A Greenpeace activist from Vancouver is one of 14 people being detained in Indonesia after the group protested at one of the world’s largest pulp and paper mills, shutting down the facility.

Stephanie Goodwin, 36, who spoke to Metro Vancouver from her hotel room on the island of Sumatra, said she wanted people to know the mill is a massive contributor to greenhouse gas emissions.

Goodwin was on a boat near the mill as 12 Greenpeace activists scaled four cranes, then dangled there with banners reading “Climate Crime” and “Forest Destruction: You can stop this” to stall pulp exports.

“Indonesia is the world’s third largest emitter of greenhouse gas emissions and 80 per cent of their emissions come from deforestation and land degradation,” Goodwin said.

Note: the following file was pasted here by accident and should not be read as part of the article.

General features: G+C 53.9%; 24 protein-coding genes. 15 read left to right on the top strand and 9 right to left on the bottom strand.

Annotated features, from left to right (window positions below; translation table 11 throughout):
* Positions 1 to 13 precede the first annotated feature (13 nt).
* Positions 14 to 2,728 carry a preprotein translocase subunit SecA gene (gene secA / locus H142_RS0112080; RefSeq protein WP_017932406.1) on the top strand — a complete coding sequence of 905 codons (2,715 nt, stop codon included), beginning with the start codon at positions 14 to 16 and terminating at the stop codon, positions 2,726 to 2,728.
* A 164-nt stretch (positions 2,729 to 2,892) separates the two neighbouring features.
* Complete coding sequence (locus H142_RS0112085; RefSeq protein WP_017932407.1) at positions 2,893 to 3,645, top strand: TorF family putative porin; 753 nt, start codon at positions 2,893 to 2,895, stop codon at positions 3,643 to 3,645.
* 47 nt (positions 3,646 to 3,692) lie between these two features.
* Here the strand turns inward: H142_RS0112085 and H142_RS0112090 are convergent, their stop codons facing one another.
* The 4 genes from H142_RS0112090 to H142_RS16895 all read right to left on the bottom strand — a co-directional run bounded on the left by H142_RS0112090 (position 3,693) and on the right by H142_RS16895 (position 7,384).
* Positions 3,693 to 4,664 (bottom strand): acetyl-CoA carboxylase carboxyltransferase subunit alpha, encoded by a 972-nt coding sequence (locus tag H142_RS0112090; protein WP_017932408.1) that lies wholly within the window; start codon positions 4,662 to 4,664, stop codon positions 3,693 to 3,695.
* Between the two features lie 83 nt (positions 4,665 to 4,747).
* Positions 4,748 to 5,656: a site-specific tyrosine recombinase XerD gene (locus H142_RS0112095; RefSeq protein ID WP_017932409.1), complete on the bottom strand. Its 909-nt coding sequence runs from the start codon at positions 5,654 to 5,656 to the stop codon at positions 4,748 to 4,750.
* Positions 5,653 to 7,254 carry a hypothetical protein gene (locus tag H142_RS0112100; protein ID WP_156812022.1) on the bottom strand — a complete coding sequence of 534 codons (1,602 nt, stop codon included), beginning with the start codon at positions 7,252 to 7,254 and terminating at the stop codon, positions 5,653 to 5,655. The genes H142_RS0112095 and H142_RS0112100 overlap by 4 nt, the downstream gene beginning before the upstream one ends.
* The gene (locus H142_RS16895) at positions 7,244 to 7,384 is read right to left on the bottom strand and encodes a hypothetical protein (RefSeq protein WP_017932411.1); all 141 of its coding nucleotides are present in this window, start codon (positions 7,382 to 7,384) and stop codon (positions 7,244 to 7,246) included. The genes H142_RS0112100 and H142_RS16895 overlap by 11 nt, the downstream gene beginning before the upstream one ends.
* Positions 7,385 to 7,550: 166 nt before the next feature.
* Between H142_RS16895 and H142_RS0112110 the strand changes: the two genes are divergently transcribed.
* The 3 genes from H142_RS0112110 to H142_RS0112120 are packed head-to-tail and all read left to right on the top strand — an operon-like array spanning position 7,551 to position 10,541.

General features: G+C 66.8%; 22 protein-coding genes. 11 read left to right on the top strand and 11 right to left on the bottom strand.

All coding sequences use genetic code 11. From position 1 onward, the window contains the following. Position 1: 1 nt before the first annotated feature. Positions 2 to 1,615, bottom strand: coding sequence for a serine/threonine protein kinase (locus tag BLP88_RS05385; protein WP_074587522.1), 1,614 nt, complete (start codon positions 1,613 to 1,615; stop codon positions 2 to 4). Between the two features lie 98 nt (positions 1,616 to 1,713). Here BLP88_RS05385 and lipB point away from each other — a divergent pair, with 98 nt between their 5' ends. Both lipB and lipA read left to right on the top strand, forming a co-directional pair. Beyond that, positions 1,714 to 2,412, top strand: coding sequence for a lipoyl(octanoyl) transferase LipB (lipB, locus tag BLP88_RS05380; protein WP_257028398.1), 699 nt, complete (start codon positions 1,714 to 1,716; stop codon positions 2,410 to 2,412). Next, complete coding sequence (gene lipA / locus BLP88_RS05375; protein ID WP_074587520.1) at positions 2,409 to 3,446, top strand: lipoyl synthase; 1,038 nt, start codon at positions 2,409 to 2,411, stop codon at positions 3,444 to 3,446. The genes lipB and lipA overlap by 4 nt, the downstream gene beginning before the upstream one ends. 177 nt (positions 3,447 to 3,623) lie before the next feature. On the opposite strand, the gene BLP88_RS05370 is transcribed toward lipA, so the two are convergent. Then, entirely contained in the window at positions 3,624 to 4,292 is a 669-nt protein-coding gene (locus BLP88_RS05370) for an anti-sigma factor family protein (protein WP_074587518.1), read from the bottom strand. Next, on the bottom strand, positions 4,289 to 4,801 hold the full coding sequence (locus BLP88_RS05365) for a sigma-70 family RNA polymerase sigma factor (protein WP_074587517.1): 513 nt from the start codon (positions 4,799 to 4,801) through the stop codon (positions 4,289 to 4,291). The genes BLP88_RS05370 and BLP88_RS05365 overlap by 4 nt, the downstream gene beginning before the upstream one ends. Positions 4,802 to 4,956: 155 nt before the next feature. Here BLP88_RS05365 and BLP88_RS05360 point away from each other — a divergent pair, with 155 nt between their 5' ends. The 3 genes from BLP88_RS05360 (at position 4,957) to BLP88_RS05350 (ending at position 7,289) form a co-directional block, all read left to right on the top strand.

She was arrested on Tuesday and spent nearly 14 hours at the police station, where she was interrogated with the other protesters.

“I don’t know for certain what will happen,” said Goodwin, who suspects she’ll be deported today. Her passport has been taken away and is being held by police.

“I don’t think it ever really feels pleasant or safe to be detained by the police in any fashion, no matter where.

“Of course I weigh the risks before doing an activity like this and for me, what’s really important is providing outcomes that actually encourage climate change.”